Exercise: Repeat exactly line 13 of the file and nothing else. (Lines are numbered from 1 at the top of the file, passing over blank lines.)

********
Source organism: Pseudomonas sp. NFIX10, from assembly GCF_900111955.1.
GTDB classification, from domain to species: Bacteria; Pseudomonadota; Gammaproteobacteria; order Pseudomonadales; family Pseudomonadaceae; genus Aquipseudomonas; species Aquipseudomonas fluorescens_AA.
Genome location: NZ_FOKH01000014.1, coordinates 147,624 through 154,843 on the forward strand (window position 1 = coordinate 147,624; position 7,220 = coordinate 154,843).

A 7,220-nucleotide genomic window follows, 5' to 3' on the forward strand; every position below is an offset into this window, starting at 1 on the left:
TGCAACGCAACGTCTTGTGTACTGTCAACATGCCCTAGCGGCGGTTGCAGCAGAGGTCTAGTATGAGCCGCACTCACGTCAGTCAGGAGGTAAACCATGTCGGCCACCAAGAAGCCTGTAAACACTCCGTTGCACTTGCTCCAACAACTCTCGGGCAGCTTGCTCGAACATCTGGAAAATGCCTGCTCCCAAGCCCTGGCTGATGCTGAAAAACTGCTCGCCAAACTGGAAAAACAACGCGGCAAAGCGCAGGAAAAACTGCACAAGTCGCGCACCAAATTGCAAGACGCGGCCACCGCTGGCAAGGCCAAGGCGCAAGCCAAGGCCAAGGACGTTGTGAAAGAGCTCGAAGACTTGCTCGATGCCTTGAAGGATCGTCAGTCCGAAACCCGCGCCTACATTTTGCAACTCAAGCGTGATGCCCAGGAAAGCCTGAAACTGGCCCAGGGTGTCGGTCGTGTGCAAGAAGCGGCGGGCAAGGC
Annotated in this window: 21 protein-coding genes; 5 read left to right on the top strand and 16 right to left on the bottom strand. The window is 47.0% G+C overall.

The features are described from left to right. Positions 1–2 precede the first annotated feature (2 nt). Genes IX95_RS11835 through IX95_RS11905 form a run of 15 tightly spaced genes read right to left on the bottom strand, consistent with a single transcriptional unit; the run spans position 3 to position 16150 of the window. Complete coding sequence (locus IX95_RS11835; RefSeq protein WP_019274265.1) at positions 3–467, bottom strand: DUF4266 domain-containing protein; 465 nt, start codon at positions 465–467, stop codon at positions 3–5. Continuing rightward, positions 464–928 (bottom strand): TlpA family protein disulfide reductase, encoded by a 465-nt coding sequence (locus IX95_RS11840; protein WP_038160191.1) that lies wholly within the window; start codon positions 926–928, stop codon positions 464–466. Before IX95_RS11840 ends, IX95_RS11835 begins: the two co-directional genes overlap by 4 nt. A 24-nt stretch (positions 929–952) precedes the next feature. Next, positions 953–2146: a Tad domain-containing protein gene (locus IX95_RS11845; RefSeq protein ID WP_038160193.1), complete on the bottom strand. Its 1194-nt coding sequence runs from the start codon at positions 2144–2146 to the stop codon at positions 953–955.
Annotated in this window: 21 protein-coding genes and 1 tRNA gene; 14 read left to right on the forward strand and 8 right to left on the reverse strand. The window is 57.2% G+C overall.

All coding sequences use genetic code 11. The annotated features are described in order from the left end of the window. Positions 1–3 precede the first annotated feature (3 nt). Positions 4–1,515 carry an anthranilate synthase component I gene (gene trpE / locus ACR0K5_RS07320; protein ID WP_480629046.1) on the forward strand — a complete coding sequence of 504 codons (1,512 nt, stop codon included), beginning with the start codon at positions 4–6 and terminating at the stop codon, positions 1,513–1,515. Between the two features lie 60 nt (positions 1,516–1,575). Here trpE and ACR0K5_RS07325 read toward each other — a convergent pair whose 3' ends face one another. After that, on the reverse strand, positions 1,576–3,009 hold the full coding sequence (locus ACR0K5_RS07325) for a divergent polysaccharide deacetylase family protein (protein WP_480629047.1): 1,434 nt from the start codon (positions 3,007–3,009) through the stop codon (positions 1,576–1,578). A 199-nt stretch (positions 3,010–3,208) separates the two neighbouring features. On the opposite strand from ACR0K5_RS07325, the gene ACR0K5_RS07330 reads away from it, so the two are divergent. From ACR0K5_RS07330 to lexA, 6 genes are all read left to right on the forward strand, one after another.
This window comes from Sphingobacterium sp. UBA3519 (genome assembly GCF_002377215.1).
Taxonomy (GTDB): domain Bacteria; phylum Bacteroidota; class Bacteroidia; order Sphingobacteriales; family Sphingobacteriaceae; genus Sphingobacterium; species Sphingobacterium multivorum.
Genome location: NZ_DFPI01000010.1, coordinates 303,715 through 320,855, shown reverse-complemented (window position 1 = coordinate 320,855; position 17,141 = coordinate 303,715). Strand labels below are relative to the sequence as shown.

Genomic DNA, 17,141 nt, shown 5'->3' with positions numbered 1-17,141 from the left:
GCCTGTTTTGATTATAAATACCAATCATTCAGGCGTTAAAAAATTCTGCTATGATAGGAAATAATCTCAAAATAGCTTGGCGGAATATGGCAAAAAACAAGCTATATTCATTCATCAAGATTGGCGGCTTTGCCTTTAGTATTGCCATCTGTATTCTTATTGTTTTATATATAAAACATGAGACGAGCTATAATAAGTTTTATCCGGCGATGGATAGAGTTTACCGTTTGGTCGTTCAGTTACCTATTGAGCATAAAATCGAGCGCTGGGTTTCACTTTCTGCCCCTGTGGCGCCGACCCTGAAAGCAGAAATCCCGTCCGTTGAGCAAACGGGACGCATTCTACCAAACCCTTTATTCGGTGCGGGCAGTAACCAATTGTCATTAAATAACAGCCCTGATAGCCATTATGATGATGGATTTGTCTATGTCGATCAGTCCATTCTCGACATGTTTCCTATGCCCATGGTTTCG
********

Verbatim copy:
Genomic DNA, 17,141 nt, shown 5'->3' with positions numbered 1-17,141 from the left: